The street level of Ousmane Ndiaye’s building features a fabric shop. He and his family live in a posh apartment on the second floor. Their upstairs neighbours? His beloved ram Billal and 10 other sheep.
Here his animals prance on a sunny outdoor terrace well above the commotion of buses and vendors below, and only rarely use the building’s winding staircase.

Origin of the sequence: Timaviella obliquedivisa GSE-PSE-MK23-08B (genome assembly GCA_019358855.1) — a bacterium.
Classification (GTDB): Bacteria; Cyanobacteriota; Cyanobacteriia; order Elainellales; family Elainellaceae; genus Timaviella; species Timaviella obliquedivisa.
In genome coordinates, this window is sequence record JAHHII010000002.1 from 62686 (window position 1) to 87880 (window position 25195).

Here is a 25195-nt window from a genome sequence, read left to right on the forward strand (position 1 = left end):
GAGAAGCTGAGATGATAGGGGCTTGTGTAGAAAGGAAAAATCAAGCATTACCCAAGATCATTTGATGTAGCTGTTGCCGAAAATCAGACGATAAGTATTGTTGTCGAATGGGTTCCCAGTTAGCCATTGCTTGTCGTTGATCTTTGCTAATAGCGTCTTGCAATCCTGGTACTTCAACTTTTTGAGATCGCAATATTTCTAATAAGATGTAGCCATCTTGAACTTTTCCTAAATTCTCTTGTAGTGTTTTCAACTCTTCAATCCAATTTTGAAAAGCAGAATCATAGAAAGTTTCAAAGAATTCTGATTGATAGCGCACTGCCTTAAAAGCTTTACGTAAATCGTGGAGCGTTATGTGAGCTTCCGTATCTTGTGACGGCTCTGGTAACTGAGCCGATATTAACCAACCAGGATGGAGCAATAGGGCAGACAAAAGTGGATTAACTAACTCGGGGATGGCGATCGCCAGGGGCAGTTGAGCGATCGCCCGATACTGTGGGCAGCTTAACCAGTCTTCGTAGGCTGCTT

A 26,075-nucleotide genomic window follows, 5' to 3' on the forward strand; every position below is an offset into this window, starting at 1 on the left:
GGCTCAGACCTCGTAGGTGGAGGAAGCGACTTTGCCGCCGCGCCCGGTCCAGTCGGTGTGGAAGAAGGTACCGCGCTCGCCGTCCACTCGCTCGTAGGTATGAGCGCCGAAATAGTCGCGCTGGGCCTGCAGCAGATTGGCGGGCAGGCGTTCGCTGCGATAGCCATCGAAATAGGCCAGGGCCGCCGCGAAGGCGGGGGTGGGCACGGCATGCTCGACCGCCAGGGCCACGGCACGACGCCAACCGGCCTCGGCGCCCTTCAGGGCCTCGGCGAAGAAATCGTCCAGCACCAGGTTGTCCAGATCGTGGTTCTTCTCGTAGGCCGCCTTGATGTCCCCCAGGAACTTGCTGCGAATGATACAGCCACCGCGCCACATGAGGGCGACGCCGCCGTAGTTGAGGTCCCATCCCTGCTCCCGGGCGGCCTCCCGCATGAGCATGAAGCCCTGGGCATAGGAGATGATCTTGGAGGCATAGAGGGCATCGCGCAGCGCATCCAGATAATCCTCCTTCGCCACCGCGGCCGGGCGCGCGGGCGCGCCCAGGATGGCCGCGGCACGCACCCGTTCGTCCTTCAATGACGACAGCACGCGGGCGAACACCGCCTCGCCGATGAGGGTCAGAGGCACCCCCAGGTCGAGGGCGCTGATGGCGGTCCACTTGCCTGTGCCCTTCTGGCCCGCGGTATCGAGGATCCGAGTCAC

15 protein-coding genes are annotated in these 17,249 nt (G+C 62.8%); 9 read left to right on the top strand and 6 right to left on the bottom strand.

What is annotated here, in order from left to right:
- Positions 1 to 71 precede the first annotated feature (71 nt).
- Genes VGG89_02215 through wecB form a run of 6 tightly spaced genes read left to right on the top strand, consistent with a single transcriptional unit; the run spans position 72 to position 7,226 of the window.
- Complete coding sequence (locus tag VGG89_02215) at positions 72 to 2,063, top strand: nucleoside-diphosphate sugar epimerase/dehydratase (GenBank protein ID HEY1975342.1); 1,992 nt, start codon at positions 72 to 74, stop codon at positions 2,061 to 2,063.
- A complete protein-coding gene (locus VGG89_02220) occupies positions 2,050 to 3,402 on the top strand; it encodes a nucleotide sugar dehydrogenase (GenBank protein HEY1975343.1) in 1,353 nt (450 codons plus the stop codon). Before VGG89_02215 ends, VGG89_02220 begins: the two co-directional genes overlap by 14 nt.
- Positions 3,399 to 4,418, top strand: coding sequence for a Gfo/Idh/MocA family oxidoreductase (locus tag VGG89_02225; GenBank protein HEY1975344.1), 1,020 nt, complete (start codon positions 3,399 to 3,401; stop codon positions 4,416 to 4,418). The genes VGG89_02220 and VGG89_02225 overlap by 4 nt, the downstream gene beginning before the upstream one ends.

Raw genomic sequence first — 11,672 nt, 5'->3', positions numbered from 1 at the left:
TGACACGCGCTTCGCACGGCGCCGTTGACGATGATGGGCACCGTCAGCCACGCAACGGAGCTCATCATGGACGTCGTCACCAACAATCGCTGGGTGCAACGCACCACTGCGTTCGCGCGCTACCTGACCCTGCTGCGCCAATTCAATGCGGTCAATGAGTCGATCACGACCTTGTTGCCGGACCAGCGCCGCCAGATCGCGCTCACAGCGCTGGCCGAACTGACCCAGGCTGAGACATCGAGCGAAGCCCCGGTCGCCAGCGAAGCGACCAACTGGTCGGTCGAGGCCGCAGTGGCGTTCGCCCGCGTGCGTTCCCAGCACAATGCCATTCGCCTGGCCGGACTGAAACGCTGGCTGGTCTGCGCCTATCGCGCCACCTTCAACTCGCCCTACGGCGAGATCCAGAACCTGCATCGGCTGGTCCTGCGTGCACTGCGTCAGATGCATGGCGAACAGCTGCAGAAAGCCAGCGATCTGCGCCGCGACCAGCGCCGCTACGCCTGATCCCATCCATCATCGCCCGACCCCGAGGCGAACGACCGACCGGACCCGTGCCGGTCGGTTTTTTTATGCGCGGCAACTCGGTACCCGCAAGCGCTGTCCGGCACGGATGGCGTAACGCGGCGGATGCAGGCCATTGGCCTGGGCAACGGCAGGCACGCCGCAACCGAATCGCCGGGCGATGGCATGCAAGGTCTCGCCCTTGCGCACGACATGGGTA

Billal is fed the family’s dinner leftovers, and Ndiaye jokes that his wife is jealous of his sheep. The family even foregoes potential rental income by leaving the upper level of their building unfinished.
“I could rent this place out for 250,000 francs (US$500) a month, but I prefer to keep Billal and my sheep here,” says Ndiaye, 60, sporting a royal blue boubou as he strokes the head of the sheep he hopes will become a reality television star.
In a nation where sheep are given names and kept inside homes as companion animals, the most popular television show is “Khar Bii,” or literally, “This Sheep,” in the local Wolof language. . .